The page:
An Introduction to SQL Server Scalar UDFs

One of the best features of SQL Server 2000 is its user-defined functions (UDFs). UDFs offer many of the benefits of both views and stored procedures, and more.

Unlike views, UDFs can take zero or more input parameters and return a scalar value, or can even return a table. Unlike stored procedures, the output of an UDF can be used in a SELECT statement, which is really beneficial. UDFs are compiled and optimized in the same way as a stored procedure.

SQL SERVER 2000 supports three different types of UDFs. They are scalar, inline table-valued, and multi-statement table-valued functions. In this article, I will be discussing scalar user-defined functions in detail.

Scalar user-defined functions must be deterministic, e.g., they cannot use functions, such as getdate(), whose return value differs with time to time. A scalar function must always return the same value if the input is same.

Take a look at, or execute the following T-SQL:

CREATE FUNCTION fnGetDate()

RETURNS varchar(100)

AS

BEGIN

       DECLARE @test varchar(100)

       SELECT @test = cast(getdate()as varchar(100))

       RETURN @testst

END

Output:

Server: Msg 443, Level 16, State 1, Procedure fnGetDate, Line 6

Invalid use of ‘getdate’ within a function.

The GetDate() function is not deterministic so we cannot use this in the Scalar UDF. In addition, ccalar functions cannot be used to INSERT/UPDATE/DELETE the data from a table. To demonstrate this, you can view or run the following scripts to create a sample database and tables, and populate sample data in the table.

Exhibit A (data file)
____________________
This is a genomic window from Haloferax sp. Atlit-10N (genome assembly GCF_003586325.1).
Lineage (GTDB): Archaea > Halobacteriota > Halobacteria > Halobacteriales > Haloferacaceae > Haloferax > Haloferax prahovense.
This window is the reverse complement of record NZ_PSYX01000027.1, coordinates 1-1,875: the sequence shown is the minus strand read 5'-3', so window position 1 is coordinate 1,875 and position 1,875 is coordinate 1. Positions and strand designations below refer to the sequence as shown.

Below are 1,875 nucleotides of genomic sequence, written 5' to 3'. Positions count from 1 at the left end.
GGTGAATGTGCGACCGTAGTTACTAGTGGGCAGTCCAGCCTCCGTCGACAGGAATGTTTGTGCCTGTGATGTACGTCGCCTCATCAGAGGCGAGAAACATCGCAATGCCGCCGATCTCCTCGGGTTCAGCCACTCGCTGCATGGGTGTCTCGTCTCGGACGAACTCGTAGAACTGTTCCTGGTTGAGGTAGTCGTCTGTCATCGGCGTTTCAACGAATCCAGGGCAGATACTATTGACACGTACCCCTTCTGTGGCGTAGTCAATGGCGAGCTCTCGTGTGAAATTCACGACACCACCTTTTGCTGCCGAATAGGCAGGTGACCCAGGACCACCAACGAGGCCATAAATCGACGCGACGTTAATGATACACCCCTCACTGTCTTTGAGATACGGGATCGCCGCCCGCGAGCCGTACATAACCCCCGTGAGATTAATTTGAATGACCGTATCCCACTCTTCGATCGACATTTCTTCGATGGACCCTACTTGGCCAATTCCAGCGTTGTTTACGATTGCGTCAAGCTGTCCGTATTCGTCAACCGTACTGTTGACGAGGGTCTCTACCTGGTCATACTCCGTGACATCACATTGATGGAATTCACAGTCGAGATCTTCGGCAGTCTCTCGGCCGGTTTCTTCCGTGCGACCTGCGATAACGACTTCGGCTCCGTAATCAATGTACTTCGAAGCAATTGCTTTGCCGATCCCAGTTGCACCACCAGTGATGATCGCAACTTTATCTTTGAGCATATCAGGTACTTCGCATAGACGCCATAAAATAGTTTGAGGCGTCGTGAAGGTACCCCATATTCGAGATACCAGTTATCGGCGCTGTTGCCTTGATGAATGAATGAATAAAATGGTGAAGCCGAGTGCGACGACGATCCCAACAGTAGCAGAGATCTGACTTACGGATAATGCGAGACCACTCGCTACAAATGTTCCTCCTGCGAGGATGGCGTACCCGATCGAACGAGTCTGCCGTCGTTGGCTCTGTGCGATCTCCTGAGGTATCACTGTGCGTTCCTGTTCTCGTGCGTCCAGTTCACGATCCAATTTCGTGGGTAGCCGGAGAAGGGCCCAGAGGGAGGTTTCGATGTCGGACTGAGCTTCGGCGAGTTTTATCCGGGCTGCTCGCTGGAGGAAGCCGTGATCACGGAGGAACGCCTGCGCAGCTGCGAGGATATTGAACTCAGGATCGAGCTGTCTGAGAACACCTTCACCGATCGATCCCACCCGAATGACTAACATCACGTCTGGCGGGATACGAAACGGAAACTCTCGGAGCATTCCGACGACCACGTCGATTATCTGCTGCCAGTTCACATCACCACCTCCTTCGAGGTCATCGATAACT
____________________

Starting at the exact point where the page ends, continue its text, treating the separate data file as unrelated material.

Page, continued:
CREATE DATABASE DemoFunction

USE DemoFunction

CREATE TABLE [FunctionTest]

(

       [FTID] [int] NOT NULL,

       [FT_FName] [varchar](50) NOT NULL,

       [FT_MName] [varchar](50) NULL,

       [FT_LName] [varchar](50) NOT NULL,

       [FT_EMail] [varchar](255) NULL,

             CONSTRAINT [PK_FT] PRIMARY KEY NONCLUSTERED

             (

                     [FTID]

             )       ON [PRIMARY]

) ON [PRIMARY]

GO

INSERT INTO FunctionTest([FTID],[FT_FName],[FT_LName],[FT_EMail])

       SELECT 1,’Navneeth’,'Naik’,'navneeth_naik@yahoo.com’ UNION

       SELECT 2,’Anil’,'Bahirat’,'anil_bahirat@yahoo.com’ UNION

       SELECT 3,’Amol’,'Kulkarni’,'amol_kulkarni@yahoo.com’

 SELECT 4,’Satya’,'Murthy’,'murthy@yahoo.com’

GO

CREATE FUNCTION fnInsertTest

(

       @FName varchar(50),

       @LName varchar(50),

       @MName varchar(50),

       @EmailId varchar(255)

)

RETURNS int

AS

BEGIN

INSERT INTO FunctionTest([FTID],[FT_FName],[FT_LName],[FT_EMail])

SELECT 1,’Navneeth’,'Naik’,'navneeth_naik@yahoo.com’ UNION

SELECT 2,’Anil’,'Bahirat’,'anil_bahirat@yahoo.com’ UNION

SELECT 3,’Amol’,'Kulkarni’,'amol_kulkarni@yahoo.com

SELECT 4,’Satya’,'Murthy’,'murthy@yahoo.com’            

        RETURN 1

END

Output:

Server: Msg 443, Level 16, State 2, Procedure fnInsert, Line 11

Invalid use of ‘INSERT’ within a function.

As you can see, the INSERT statement cannot be used in a scalar UDF.

CREATE FUNCTION fnUpdateTest

(

       @FName varchar(50),

       @LName varchar(50),

       @EmailId varchar(255)

)

RETURNS int

AS

BEGIN

       UPDATE [dbo.FunctionTest]

       SET [FT_FName] = @FName, [FT_LName] = @LName

       WHERE [FT_EMail] = @EmailId

       RETURN 1

END

Output:

Server: Msg 443, Level 16, State 2, Procedure fnDMLTest, Line 10

Invalid use of ‘UPDATE’ within a function.

Continues…

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